Film Independent Tue 1.21.2014

Apply Now for a Canon Filmmaker Award

Film Independent is now accepting submissions for our quarterly 2014 Canon Filmmaker Award. Four times a year, we select one filmmaker to receive a Canon Cinema EOS package loaned to the recipient. Click here for eligibility details and to apply. Only Film Independent Fellows, Los Angeles Film Festival alumni and Spirit Awards nominees and winners are eligible.

This quarter’s final application deadline is February 3, 2014. To find out when applications open for the next round, check back in March 2014.

Here, we talk to Manson Family Vacation writer/director J. Davis, last quarter’s winner—along with his producer Steve Bannatyne—about their experience making the film and with the Canon package. Their film explores the cult legacy of Charles Manson in a darkly comedic tale of two brothers who hit the road in search of vestiges of The Manson Family and, ultimately, gain a new understanding of their own familial bond.

Tell us about Manson Family Vacation; what is the film about and why is it important for you to tell this story?

It’s the story of a successful lawyer whose estranged brother comes to visit him in Los Angeles. And his brother takes him on this weird sightseeing tour around town, where they visit different crime scenes and places related to The Manson Family. So, the movie gets into issues around the hero worship of Charles Manson and that kind of thing. But at the same time, it’s a story about family. You know, it’s about two brothers who are very different but who are trying to sort of reckon with each other and understand each other throughout the movie.

Who is on your creative team and how did you all come to work together?

Well, the two main actors are Jay Duplass and Linas Philips. And they’re both filmmakers themselves. So, they were great to collaborate with. Jay has been a friend of mine for years, and he encouraged me to write the script. He and I actually have a lot of similarities in taste and temperament and that kind of thing. But one thing that Jay could never understand about me was my fascination with the Manson family. So, in a way, this movie was a way to explore that difference between us. Then, with Linas, I was a huge fan of his film Bass Ackwards. So, I got in touch with him by finding his email online and just writing to him. I told him about this project and he was interested.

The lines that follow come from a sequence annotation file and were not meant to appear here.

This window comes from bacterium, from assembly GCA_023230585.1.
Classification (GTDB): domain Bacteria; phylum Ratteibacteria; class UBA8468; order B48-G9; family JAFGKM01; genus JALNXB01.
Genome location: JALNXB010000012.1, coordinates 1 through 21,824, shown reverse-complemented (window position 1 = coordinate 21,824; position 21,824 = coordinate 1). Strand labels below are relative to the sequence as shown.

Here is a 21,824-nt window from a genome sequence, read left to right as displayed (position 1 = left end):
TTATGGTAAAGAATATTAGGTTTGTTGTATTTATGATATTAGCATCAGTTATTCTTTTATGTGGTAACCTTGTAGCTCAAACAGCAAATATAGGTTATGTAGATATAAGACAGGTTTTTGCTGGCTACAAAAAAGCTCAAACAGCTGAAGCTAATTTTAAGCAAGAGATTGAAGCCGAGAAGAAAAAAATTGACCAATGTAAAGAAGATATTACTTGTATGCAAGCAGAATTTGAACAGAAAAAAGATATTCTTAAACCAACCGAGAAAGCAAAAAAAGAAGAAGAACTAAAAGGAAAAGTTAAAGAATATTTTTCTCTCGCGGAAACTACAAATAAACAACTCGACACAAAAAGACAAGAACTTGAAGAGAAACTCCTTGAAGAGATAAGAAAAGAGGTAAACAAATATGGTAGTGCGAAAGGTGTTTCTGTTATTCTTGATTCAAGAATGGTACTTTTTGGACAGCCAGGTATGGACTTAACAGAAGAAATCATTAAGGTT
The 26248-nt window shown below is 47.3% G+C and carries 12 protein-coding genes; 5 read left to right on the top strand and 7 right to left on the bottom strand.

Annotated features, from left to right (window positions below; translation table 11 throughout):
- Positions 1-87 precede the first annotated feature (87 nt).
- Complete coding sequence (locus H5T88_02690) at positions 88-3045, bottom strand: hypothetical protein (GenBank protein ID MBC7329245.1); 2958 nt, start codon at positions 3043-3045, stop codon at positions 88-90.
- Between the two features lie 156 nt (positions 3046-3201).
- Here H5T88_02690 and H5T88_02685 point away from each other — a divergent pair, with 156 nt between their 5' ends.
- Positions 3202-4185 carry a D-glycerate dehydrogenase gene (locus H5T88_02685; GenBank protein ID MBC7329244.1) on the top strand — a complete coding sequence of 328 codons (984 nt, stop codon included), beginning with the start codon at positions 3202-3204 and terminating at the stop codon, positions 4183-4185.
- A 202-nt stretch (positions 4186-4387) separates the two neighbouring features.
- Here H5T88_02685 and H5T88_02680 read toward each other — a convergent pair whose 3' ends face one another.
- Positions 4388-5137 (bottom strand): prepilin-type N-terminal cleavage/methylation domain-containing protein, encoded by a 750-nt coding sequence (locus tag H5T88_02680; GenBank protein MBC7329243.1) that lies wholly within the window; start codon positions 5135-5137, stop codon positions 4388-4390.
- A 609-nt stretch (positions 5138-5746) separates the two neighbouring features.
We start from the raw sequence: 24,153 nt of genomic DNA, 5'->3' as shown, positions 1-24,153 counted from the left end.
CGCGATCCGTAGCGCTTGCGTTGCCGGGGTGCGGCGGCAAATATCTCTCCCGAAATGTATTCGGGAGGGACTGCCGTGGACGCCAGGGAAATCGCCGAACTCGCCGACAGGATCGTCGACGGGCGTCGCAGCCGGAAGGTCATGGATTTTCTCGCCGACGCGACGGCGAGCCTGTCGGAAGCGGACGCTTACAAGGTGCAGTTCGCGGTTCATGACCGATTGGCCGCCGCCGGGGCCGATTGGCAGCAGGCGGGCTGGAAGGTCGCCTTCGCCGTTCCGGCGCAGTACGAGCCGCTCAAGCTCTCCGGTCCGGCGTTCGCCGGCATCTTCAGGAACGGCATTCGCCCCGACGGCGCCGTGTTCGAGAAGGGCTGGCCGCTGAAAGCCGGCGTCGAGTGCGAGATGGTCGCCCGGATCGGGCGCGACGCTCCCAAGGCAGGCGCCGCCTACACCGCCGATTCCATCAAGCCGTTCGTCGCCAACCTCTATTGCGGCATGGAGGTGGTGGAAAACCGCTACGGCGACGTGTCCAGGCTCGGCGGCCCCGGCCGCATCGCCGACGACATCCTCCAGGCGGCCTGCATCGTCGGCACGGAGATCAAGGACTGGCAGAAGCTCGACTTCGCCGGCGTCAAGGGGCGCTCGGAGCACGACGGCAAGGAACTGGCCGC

I also happened to meet the director Aaron Katz when we were in the early stages of pre-production. I told him about the project and he’s the one who recommended Sean McElwee, who is our amazing Director of Photography.

Where did you shoot?

We shot in Southern California, both in Los Angeles and out in the desert. We basically traced the path of The Manson Family from the big city out to the wilderness.

What have been the biggest challenges with making this film?

Well, one of the main challenges was making a low-budget movie that wasn’t necessarily written with a low budget in mind. I wasn’t really thinking about practical matters when I wrote the script. So there were tons of locations, stunts, props and logistics to deal with. But we had an amazing group of producers and an incredible crew who were able to deliver everything we needed quickly, efficiently and cheaply.

What is the visual look and feel you are trying to achieve with this film and why did you want to shoot with the Canon C500?

Overall, we were going for a very naturalistic look. And one thing we didn’t want was to be overlit and flat. So, we wanted rich blacks and shadows, which we were able to get with these cameras.

How have you built the support for this film (institutional, community, individuals, etc.) and how are you putting together your financing?

Well, first, we launched a Kickstarter campaign for the movie. And we were lucky enough to get support from the independent film community. We got write-ups on some great sites and even some horror movie sites, because of our dark subject mater. So we were able to meet our Kickstarter goal. Then, we also brought in some outside investment. Beyond that, we got crew who were willing to work very cheaply because they believed in the movie. And we got the amazing Canon grant from Film Independent that helped us immensely. I feel incredibly fortunate for all the support.

By Kelly Thomas / Producer in Residence